It is exactly 5 days until my 18th birthday, and 10 days until I embark on my journey to halfway across the world– a fact that has only just crashed upon my unsuspecting psyche. For my first blog, I want to reflect on the things that have led to this upcoming adventure: rejection, an Instagram ad, and daydreaming.
I'm going to be honest, taking a year off from college was not my original post-highschool game plan, as a matter of fact, it was the complete opposite. I had long bought into the idea that I would attend UT Austin right out of high school, and after majoring in environmental science I'd go on to lead a life focused vaguely on environmental activism, and that would be the whole of my story. I was so confident (to a potentially arrogant degree) that this would be the case, that whenever I discovered my letter of rejection, my entire self-concept was challenged.
“Who was I, if not a longhorn?”
This question echoed through my mind, reverberated through my soul, and tore violently through my heart.
Alright, alright, alright, that was dramatic i’ll admit, but being rejected from what you considered your dream school definitely warrants a little bit of teenage melodrama. Truthfully, I felt completely and utterly lost. Then, without seemingly any prompting, the phrase “Gap Year” popped into my mind. It was as if my rejection had been so jarring, that this unwavering desire to travel and see the world had been knocked loose and only in this most trying of times (again with the melodrama, sorry-not-sorry), had it presented itself.
That being said, my original “plan” for my gap year was simultaneously half baked and over done. That is, I wanted to go backpacking across a pretty landscape (talk about cliche) but lacked any knowhow to create even a semblance of a proposition valid enough that could withstand my mom absolutely tearing it to shreds with such draconian argumentation tools such as “logic” and “common sense”.
Paranoia or not, Instagram’s way of providing ads for things I talk about solely in person is pretty freaky. However, it was one of these famous, and potentially infamous, ads that led to my discovery of the Global Citizen Year program– yeah, you read that right, an Instagram ad led me to undertake one of the most incredible and future altering decisions of my life…. Welcome to 2019, I guess 🙂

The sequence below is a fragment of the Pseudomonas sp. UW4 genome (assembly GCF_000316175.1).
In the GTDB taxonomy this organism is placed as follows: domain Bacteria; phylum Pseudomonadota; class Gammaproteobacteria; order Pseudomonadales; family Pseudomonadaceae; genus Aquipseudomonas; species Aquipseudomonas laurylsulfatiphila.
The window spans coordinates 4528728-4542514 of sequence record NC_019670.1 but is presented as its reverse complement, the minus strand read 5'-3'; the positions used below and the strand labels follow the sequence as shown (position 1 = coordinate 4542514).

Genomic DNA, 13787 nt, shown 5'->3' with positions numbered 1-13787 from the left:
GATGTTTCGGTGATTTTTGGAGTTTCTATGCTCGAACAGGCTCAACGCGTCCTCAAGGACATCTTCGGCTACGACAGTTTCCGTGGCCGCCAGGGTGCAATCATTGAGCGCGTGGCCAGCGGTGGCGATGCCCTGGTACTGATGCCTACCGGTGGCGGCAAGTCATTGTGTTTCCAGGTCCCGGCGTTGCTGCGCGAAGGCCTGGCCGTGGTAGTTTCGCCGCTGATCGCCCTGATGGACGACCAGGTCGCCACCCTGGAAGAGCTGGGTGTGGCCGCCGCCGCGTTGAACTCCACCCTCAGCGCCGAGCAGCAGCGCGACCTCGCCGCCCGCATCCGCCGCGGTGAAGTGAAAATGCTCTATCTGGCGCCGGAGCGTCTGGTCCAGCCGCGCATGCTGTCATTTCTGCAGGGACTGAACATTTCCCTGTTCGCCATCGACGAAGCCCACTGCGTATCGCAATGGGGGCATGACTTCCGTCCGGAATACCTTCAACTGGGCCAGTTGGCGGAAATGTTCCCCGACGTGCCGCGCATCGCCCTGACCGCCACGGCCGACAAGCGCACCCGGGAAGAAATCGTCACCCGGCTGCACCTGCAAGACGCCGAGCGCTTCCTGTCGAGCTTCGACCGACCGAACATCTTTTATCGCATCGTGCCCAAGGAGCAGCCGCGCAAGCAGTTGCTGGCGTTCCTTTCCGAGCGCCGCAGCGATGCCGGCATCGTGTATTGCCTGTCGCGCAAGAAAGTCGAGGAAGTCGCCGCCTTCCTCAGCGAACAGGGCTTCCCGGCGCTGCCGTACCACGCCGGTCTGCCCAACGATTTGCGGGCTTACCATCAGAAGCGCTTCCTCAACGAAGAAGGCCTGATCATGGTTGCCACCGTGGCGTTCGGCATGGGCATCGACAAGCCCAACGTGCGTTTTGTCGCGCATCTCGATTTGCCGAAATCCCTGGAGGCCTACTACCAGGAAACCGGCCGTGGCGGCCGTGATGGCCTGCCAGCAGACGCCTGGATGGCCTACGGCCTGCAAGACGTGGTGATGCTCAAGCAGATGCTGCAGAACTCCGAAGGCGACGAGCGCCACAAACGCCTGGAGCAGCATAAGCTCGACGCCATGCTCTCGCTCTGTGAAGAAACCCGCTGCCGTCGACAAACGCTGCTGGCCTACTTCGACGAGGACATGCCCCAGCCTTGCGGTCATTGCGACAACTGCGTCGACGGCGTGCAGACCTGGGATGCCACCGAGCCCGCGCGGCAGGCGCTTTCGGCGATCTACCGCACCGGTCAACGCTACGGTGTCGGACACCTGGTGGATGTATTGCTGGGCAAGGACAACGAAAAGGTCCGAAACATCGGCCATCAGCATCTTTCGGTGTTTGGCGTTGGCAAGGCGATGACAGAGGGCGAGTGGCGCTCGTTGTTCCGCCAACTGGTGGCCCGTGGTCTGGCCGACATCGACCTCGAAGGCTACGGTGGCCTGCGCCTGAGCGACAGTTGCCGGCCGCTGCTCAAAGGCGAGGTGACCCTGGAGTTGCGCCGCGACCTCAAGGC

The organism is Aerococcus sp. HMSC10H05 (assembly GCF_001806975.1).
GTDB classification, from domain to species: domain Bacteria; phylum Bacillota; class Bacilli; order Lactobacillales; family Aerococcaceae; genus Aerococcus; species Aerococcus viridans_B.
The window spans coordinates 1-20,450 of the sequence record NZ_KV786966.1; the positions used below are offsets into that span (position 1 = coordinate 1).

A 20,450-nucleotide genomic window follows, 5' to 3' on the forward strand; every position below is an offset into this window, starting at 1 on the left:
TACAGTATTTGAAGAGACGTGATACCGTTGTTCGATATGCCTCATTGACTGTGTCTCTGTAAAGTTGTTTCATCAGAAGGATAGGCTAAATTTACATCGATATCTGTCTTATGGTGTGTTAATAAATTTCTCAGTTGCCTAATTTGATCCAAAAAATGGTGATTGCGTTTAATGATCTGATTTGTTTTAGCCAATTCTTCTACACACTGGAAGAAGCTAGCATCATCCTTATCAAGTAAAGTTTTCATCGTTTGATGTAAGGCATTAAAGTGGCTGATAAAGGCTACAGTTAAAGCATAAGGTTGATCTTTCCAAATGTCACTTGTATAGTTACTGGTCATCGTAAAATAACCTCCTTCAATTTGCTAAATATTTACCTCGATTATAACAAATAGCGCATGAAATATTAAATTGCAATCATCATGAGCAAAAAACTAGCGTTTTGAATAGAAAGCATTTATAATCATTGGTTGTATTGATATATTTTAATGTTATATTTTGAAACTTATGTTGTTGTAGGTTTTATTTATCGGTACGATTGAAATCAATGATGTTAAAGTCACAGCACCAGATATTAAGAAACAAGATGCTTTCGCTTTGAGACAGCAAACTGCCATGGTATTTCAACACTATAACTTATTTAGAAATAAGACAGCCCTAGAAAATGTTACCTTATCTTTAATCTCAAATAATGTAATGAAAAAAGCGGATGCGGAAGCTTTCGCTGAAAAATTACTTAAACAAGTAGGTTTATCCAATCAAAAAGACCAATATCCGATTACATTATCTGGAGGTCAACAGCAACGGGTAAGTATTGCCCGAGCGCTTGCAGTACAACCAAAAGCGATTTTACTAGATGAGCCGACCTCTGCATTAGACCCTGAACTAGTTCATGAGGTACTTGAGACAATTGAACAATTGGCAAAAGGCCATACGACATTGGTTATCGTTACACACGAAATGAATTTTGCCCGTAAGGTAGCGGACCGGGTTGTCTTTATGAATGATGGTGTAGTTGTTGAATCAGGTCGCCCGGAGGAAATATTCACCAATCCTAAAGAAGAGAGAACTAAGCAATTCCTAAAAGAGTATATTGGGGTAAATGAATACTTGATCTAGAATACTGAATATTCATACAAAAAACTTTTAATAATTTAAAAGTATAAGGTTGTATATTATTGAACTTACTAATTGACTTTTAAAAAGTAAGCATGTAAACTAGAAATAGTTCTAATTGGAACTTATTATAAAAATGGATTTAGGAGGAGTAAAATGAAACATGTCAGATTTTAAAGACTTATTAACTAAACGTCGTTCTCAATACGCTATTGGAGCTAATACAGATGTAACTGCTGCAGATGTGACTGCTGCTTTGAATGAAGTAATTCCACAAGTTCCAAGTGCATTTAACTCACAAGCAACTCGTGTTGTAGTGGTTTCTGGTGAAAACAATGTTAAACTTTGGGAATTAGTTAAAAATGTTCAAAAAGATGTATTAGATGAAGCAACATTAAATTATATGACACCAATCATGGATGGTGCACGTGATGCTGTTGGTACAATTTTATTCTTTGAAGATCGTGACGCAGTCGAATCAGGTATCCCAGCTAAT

Allow me to set the scene: It was a balmy summer afternoon and I am meandering to my car after my English class and, like many of my peers, I was partaking in the potentially dangerous past time of mindlessly scrolling through social media as I wove my way through the parking lot. Then, as if by divine intervention, I accidentally clicked on a sponsored ad– the likes of which I nearly always detested. However, the first line of unwelcome text that so rudely overtook my phone, was not informing me of some clothing deal or “must-have” product, but was actually the very thing I was looking for: a meaningful, transformative, “bridge year” experience. There was just one issue– the deadline to apply was in 3 days.
Those next 3 days, and the many weeks following, were an absolute whirlwind of nervousness, excitement, and exhilaration. Today, August 15th, 2019, I just finished up a meeting with Dr. Erin Johnston, a Postdoctoral Research Fellow at Stanford University. She is conducting a study involving gap years and today, during a wonderful “rabbit hole” of our initial conversation, I was reminded of what initially sparked my passion for global discovery: daydreaming.
Growing up I read voraciously, everything from picture books to The Hardy Boys, and I remember always being irked that I would never be able to experience growing up in a small farming town in the US, or travelling through Himalayan hills on my way to school, or any of the other things the characters in my books could do. I always felt that there would be aspects of life that I would simply only experience in written form. Not wanting to accept this as true, I did what any bored kid would do– I imagined it. I would read one book over and over again just so that I could memorize every detail well enough to weave myself into the story, and simultaneously, weave the story into my own existence. This was a habit that extended well into my middle and high school years, and as I began to understand concepts such as Economics and Socio-cultural norms, the narratives I would create would become increasingly more in-depth. This allowed me to live a thousand lives, all without moving an inch. More profoundly, however, this little idiosyncrasy became the foundation of my desire to question, discover, appreciate, and experience the world, not just the one that I knew.
As I embark on my first “real” journey across the world, I am experiencing the excitement and passion for discovery that first led me to dream up worlds and create alternate lives for myself. I may still be the same wide-eyed kid that I always have been, but thanks to GCY I now have the resources and company to not only undergo unprecedented personal growth, but take with me the tools for creating global change into every step of my future journeys– something that I could not be more electrified about.
To everyone who has supported me along this process, thank you. You all have shaped who I am today and who I will become in the future, which is something I could not be more grateful for and I wish you all the best.
I’d like to end this blog with a little bit of personal pontification:
Rejection doesn’t always mean the end of the world, it could even be the beginning of a new one.
Don’t be afraid to click on some Instagram ads, you’ll never know where it could lead you.
Daydreaming could be the greatest thing that has ever happened to you, regardless of what your teachers might say.
Good luck and bon voyage, my friends 🙂